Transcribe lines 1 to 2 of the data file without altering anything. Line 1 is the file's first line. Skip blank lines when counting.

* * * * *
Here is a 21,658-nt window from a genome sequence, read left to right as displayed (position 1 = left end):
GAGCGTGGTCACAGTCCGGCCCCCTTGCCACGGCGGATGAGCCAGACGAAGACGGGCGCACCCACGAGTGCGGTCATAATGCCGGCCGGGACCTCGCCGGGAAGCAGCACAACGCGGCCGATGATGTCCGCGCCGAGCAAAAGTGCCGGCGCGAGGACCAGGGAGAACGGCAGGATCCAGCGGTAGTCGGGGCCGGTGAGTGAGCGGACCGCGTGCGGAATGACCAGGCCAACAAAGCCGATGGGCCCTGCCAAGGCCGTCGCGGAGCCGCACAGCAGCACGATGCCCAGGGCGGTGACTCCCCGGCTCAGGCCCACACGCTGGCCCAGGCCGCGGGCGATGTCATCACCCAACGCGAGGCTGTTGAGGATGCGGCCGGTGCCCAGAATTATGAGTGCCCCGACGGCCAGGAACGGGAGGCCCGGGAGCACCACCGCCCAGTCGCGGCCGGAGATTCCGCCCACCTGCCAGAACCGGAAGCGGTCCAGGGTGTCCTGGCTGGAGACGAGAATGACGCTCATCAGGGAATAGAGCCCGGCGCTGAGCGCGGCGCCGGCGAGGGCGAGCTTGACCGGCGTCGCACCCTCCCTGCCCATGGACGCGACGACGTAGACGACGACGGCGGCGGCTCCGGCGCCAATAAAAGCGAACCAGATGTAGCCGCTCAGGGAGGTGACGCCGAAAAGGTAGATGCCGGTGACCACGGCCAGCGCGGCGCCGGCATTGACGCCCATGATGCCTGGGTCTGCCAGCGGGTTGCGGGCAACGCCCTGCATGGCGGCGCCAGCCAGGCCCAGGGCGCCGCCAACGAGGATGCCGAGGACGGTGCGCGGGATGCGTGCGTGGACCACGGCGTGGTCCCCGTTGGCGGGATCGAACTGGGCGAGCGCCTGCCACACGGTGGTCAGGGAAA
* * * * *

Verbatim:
Here is a 21,658-nt window from a genome sequence, read left to right as displayed (position 1 = left end):
GAGCGTGGTCACAGTCCGGCCCCCTTGCCACGGCGGATGAGCCAGACGAAGACGGGCGCACCCACGAGTGCGGTCATAATGCCGGCCGGGACCTCGCCGGGAAGCAGCACAACGCGGCCGATGATGTCCGCGCCGAGCAAAAGTGCCGGCGCGAGGACCAGGGAGAACGGCAGGATCCAGCGGTAGTCGGGGCCGGTGAGTGAGCGGACCGCGTGCGGAATGACCAGGCCAACAAAGCCGATGGGCCCTGCCAAGGCCGTCGCGGAGCCGCACAGCAGCACGATGCCCAGGGCGGTGACTCCCCGGCTCAGGCCCACACGCTGGCCCAGGCCGCGGGCGATGTCATCACCCAACGCGAGGCTGTTGAGGATGCGGCCGGTGCCCAGAATTATGAGTGCCCCGACGGCCAGGAACGGGAGGCCCGGGAGCACCACCGCCCAGTCGCGGCCGGAGATTCCGCCCACCTGCCAGAACCGGAAGCGGTCCAGGGTGTCCTGGCTGGAGACGAGAATGACGCTCATCAGGGAATAGAGCCCGGCGCTGAGCGCGGCGCCGGCGAGGGCGAGCTTGACCGGCGTCGCACCCTCCCTGCCCATGGACGCGACGACGTAGACGACGACGGCGGCGGCTCCGGCGCCAATAAAAGCGAACCAGATGTAGCCGCTCAGGGAGGTGACGCCGAAAAGGTAGATGCCGGTGACCACGGCCAGCGCGGCGCCGGCATTGACGCCCATGATGCCTGGGTCTGCCAGCGGGTTGCGGGCAACGCCCTGCATGGCGGCGCCAGCCAGGCCCAGGGCGCCGCCAACGAGGATGCCGAGGACGGTGCGCGGGATGCGTGCGTGGACCACGGCGTGGTCCCCGTTGGCGGGATCGAACTGGGCGAGCGCCTGCCACACGGTGGTCAGGGAAA